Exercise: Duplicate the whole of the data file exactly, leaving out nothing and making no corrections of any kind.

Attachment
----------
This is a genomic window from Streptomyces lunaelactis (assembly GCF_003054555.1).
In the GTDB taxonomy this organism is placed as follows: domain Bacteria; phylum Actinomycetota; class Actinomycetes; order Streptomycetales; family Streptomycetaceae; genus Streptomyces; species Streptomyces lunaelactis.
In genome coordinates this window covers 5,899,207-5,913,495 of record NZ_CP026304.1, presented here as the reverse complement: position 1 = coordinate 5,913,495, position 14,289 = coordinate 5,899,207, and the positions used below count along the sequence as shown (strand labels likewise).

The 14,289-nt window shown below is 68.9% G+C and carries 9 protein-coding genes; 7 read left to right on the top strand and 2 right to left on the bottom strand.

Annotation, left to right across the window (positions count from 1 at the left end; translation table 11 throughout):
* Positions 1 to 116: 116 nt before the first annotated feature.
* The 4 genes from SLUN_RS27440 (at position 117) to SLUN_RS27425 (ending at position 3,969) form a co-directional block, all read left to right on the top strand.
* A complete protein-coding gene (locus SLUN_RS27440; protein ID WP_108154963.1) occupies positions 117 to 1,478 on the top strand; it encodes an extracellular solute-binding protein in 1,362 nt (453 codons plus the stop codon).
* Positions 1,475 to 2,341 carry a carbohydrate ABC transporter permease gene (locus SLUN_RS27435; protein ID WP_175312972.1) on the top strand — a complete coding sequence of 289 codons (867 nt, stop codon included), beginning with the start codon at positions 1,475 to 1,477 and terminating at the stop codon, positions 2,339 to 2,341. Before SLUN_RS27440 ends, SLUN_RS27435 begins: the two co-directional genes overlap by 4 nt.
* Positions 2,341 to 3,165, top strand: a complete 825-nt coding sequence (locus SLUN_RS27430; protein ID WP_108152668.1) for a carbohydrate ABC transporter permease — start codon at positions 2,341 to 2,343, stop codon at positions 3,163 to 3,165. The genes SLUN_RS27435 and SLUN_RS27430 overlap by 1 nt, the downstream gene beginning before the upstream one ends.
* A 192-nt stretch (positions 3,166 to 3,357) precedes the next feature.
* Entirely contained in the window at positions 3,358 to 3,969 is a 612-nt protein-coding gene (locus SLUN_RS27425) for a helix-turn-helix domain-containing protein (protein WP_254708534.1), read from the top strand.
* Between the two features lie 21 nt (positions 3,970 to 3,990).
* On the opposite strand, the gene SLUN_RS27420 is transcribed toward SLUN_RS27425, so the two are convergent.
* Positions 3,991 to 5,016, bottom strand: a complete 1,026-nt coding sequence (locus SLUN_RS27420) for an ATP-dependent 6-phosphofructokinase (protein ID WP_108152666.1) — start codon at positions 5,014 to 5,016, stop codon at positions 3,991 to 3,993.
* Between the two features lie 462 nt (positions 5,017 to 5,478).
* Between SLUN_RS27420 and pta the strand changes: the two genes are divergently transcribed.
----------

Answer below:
This is a genomic window from Streptomyces lunaelactis (assembly GCF_003054555.1).
In the GTDB taxonomy this organism is placed as follows: domain Bacteria; phylum Actinomycetota; class Actinomycetes; order Streptomycetales; family Streptomycetaceae; genus Streptomyces; species Streptomyces lunaelactis.
In genome coordinates this window covers 5,899,207-5,913,495 of record NZ_CP026304.1, presented here as the reverse complement: position 1 = coordinate 5,913,495, position 14,289 = coordinate 5,899,207, and the positions used below count along the sequence as shown (strand labels likewise).

The 14,289-nt window shown below is 68.9% G+C and carries 9 protein-coding genes; 7 read left to right on the top strand and 2 right to left on the bottom strand.

Annotation, left to right across the window (positions count from 1 at the left end; translation table 11 throughout):
* Positions 1 to 116: 116 nt before the first annotated feature.
* The 4 genes from SLUN_RS27440 (at position 117) to SLUN_RS27425 (ending at position 3,969) form a co-directional block, all read left to right on the top strand.
* A complete protein-coding gene (locus SLUN_RS27440; protein ID WP_108154963.1) occupies positions 117 to 1,478 on the top strand; it encodes an extracellular solute-binding protein in 1,362 nt (453 codons plus the stop codon).
* Positions 1,475 to 2,341 carry a carbohydrate ABC transporter permease gene (locus SLUN_RS27435; protein ID WP_175312972.1) on the top strand — a complete coding sequence of 289 codons (867 nt, stop codon included), beginning with the start codon at positions 1,475 to 1,477 and terminating at the stop codon, positions 2,339 to 2,341. Before SLUN_RS27440 ends, SLUN_RS27435 begins: the two co-directional genes overlap by 4 nt.
* Positions 2,341 to 3,165, top strand: a complete 825-nt coding sequence (locus SLUN_RS27430; protein ID WP_108152668.1) for a carbohydrate ABC transporter permease — start codon at positions 2,341 to 2,343, stop codon at positions 3,163 to 3,165. The genes SLUN_RS27435 and SLUN_RS27430 overlap by 1 nt, the downstream gene beginning before the upstream one ends.
* A 192-nt stretch (positions 3,166 to 3,357) precedes the next feature.
* Entirely contained in the window at positions 3,358 to 3,969 is a 612-nt protein-coding gene (locus SLUN_RS27425) for a helix-turn-helix domain-containing protein (protein WP_254708534.1), read from the top strand.
* Between the two features lie 21 nt (positions 3,970 to 3,990).
* On the opposite strand, the gene SLUN_RS27420 is transcribed toward SLUN_RS27425, so the two are convergent.
* Positions 3,991 to 5,016, bottom strand: a complete 1,026-nt coding sequence (locus SLUN_RS27420) for an ATP-dependent 6-phosphofructokinase (protein ID WP_108152666.1) — start codon at positions 5,014 to 5,016, stop codon at positions 3,991 to 3,993.
* Between the two features lie 462 nt (positions 5,017 to 5,478).
* Between SLUN_RS27420 and pta the strand changes: the two genes are divergently transcribed.